In 2015 Zhong Fang and Hongming Weng were part of a team to predict and confirm that tantalum arsenide is a Weyl semimetal. These exotic materials contain the first evidence for the existence of Weyl fermions – massless particles predicted in 1929 as a solution of the Dirac equation. In this podcast, Hamish Johnston catches up with Fang and Weng at the Institute of Physics of the Chinese Academy of Sciences in Beijing and asks them about their work on Weyl semimetals and other topological materials.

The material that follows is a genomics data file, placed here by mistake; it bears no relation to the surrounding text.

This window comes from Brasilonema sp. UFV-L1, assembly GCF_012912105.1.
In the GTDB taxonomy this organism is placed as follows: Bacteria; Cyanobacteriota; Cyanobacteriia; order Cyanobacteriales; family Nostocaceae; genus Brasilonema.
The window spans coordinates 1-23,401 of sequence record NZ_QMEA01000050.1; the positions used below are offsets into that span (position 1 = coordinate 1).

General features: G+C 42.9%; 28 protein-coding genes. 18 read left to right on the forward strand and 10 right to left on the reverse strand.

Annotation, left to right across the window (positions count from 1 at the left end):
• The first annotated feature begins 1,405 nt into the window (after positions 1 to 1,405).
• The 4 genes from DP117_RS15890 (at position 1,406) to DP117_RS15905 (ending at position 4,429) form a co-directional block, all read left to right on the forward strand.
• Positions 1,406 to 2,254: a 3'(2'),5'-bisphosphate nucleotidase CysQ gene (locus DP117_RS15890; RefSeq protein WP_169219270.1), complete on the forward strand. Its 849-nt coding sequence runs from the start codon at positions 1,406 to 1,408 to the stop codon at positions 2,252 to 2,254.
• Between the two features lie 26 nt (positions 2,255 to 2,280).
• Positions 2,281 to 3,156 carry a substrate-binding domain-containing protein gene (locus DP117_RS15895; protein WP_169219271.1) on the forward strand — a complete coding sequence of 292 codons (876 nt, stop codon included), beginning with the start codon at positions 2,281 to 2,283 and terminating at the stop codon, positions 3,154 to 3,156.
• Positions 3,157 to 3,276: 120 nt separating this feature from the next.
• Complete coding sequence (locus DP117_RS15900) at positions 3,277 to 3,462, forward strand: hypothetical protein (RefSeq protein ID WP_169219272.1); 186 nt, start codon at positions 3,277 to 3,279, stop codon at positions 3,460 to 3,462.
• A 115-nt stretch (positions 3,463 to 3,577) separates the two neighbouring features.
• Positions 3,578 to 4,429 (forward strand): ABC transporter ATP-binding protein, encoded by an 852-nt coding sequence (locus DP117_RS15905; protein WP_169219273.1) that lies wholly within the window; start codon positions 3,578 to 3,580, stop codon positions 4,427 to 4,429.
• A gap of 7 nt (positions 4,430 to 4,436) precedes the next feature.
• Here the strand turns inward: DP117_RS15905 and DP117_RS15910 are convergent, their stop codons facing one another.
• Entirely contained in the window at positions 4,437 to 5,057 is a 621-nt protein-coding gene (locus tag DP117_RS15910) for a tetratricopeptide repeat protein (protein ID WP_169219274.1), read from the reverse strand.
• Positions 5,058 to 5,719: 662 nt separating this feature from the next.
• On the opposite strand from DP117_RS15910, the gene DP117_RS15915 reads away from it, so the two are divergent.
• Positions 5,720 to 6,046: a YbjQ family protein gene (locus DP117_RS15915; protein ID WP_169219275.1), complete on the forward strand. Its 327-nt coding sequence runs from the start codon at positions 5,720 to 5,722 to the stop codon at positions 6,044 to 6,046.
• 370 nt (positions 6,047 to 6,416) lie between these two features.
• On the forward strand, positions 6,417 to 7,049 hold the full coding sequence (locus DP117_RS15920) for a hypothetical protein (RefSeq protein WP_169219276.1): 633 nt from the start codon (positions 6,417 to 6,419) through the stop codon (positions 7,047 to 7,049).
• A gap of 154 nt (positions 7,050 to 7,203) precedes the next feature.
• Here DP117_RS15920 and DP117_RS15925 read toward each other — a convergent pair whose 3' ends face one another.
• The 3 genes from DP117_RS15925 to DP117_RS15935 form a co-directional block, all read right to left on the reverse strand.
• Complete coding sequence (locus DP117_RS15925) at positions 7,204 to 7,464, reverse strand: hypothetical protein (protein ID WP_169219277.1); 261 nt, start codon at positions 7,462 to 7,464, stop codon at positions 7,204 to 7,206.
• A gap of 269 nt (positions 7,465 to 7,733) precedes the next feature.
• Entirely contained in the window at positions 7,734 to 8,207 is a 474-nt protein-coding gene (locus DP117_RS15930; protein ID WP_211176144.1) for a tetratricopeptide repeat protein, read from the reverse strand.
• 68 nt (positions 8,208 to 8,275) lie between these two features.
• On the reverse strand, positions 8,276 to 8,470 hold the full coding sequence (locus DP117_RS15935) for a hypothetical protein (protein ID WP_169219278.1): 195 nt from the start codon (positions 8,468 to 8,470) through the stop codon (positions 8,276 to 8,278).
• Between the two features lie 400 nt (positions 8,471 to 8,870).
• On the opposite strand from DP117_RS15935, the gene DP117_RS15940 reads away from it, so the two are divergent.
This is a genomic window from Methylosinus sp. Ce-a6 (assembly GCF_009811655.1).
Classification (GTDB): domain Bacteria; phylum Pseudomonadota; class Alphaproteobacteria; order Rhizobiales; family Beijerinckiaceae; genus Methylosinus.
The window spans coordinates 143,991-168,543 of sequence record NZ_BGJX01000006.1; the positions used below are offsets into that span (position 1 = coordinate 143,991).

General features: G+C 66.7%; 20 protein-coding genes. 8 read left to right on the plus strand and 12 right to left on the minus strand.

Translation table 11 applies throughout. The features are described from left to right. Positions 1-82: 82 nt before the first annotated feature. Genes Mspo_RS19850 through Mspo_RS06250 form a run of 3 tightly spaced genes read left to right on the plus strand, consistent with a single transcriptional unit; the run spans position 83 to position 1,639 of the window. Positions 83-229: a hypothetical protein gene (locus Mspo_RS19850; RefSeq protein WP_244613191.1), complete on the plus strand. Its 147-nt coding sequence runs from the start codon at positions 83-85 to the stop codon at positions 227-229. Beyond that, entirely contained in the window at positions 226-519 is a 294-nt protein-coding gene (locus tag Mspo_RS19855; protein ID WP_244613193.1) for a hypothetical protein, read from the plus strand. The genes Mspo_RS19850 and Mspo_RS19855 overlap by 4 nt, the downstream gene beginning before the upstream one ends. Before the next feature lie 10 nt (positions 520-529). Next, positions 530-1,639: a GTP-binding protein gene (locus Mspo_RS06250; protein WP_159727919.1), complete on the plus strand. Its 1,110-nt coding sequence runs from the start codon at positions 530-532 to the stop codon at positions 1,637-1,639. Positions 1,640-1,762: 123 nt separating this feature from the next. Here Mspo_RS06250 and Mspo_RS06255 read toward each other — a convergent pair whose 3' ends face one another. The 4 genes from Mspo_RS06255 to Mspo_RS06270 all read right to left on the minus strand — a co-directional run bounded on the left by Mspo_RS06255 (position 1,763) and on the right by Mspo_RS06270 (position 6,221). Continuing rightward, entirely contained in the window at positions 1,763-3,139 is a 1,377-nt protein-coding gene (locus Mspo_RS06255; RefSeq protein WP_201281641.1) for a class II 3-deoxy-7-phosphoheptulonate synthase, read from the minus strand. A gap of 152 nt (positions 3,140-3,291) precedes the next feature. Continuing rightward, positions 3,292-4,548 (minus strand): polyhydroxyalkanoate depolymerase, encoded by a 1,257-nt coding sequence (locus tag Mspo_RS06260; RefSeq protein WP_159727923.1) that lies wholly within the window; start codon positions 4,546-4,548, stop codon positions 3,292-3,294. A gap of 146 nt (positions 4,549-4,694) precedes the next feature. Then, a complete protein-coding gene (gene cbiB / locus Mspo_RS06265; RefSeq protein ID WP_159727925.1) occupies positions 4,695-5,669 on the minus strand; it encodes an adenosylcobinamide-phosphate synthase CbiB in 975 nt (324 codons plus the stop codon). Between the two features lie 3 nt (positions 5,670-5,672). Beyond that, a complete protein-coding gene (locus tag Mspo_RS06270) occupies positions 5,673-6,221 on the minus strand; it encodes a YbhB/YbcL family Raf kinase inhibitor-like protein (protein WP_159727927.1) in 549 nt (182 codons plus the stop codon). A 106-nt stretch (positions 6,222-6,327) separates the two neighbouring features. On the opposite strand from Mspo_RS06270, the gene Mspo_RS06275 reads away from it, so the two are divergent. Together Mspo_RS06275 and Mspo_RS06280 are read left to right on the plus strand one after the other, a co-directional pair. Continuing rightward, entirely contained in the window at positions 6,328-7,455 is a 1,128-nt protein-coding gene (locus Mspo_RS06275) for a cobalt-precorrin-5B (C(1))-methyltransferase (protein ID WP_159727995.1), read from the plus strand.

Fang and Weng were named in the Physics World Top 10 Breakthroughs of 2015 for their work on Weyl fermions, which are quasiparticles that they found lurking in their Weyl semimetal. Weyl fermions also have unique properties that could make them useful for creating high-speed electronic circuits among other applications.
Fang explains how his team of theorists uses mathematics and computer simulations to predict which materials are topological. He also explains how topological materials could be useful in creating quantum computers of the future. Weng then takes up the challenge of explaining just what a Weyl semimetal is and why it is home to Weyl fermions. He also explains how the topological material could be used to create another elusive quasiparticle – the Majorana fermion.